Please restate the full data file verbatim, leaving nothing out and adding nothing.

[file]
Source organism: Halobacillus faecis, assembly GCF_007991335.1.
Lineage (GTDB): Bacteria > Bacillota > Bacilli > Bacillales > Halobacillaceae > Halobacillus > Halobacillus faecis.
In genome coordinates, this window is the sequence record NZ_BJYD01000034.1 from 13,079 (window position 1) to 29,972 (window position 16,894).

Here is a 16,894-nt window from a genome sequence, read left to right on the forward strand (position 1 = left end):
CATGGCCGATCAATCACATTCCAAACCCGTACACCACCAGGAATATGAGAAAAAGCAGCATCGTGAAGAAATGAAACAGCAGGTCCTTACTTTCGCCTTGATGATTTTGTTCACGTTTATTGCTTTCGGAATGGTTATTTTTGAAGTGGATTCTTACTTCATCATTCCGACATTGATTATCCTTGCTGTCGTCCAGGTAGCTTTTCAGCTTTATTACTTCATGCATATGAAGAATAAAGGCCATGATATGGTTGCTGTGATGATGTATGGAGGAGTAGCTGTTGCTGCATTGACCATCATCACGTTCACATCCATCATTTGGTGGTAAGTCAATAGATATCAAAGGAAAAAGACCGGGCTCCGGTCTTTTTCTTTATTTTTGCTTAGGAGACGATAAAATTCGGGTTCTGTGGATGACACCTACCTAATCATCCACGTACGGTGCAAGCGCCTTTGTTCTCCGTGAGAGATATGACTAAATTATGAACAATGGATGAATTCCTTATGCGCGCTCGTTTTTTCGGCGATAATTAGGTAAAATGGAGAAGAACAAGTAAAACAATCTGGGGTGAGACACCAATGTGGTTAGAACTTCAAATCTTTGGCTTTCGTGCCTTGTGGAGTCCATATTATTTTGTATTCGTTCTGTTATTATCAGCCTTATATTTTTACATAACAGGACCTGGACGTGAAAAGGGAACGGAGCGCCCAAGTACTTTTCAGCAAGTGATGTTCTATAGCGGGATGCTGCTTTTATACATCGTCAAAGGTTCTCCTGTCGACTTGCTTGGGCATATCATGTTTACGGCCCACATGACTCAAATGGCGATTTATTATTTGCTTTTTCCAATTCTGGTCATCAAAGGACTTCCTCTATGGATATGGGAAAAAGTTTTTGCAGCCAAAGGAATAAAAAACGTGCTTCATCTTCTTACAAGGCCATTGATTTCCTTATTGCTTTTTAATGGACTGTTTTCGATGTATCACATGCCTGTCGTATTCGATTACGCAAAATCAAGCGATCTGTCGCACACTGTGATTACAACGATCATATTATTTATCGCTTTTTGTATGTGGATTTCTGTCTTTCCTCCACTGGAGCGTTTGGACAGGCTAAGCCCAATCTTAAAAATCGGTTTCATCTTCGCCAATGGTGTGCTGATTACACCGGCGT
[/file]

Source organism: Halobacillus faecis, assembly GCF_007991335.1.
Lineage (GTDB): Bacteria > Bacillota > Bacilli > Bacillales > Halobacillaceae > Halobacillus > Halobacillus faecis.
In genome coordinates, this window is the sequence record NZ_BJYD01000034.1 from 13,079 (window position 1) to 29,972 (window position 16,894).

Here is a 16,894-nt window from a genome sequence, read left to right on the forward strand (position 1 = left end):
CATGGCCGATCAATCACATTCCAAACCCGTACACCACCAGGAATATGAGAAAAAGCAGCATCGTGAAGAAATGAAACAGCAGGTCCTTACTTTCGCCTTGATGATTTTGTTCACGTTTATTGCTTTCGGAATGGTTATTTTTGAAGTGGATTCTTACTTCATCATTCCGACATTGATTATCCTTGCTGTCGTCCAGGTAGCTTTTCAGCTTTATTACTTCATGCATATGAAGAATAAAGGCCATGATATGGTTGCTGTGATGATGTATGGAGGAGTAGCTGTTGCTGCATTGACCATCATCACGTTCACATCCATCATTTGGTGGTAAGTCAATAGATATCAAAGGAAAAAGACCGGGCTCCGGTCTTTTTCTTTATTTTTGCTTAGGAGACGATAAAATTCGGGTTCTGTGGATGACACCTACCTAATCATCCACGTACGGTGCAAGCGCCTTTGTTCTCCGTGAGAGATATGACTAAATTATGAACAATGGATGAATTCCTTATGCGCGCTCGTTTTTTCGGCGATAATTAGGTAAAATGGAGAAGAACAAGTAAAACAATCTGGGGTGAGACACCAATGTGGTTAGAACTTCAAATCTTTGGCTTTCGTGCCTTGTGGAGTCCATATTATTTTGTATTCGTTCTGTTATTATCAGCCTTATATTTTTACATAACAGGACCTGGACGTGAAAAGGGAACGGAGCGCCCAAGTACTTTTCAGCAAGTGATGTTCTATAGCGGGATGCTGCTTTTATACATCGTCAAAGGTTCTCCTGTCGACTTGCTTGGGCATATCATGTTTACGGCCCACATGACTCAAATGGCGATTTATTATTTGCTTTTTCCAATTCTGGTCATCAAAGGACTTCCTCTATGGATATGGGAAAAAGTTTTTGCAGCCAAAGGAATAAAAAACGTGCTTCATCTTCTTACAAGGCCATTGATTTCCTTATTGCTTTTTAATGGACTGTTTTCGATGTATCACATGCCTGTCGTATTCGATTACGCAAAATCAAGCGATCTGTCGCACACTGTGATTACAACGATCATATTATTTATCGCTTTTTGTATGTGGATTTCTGTCTTTCCTCCACTGGAGCGTTTGGACAGGCTAAGCCCAATCTTAAAAATCGGTTTCATCTTCGCCAATGGTGTGCTGATTACACCGGCGT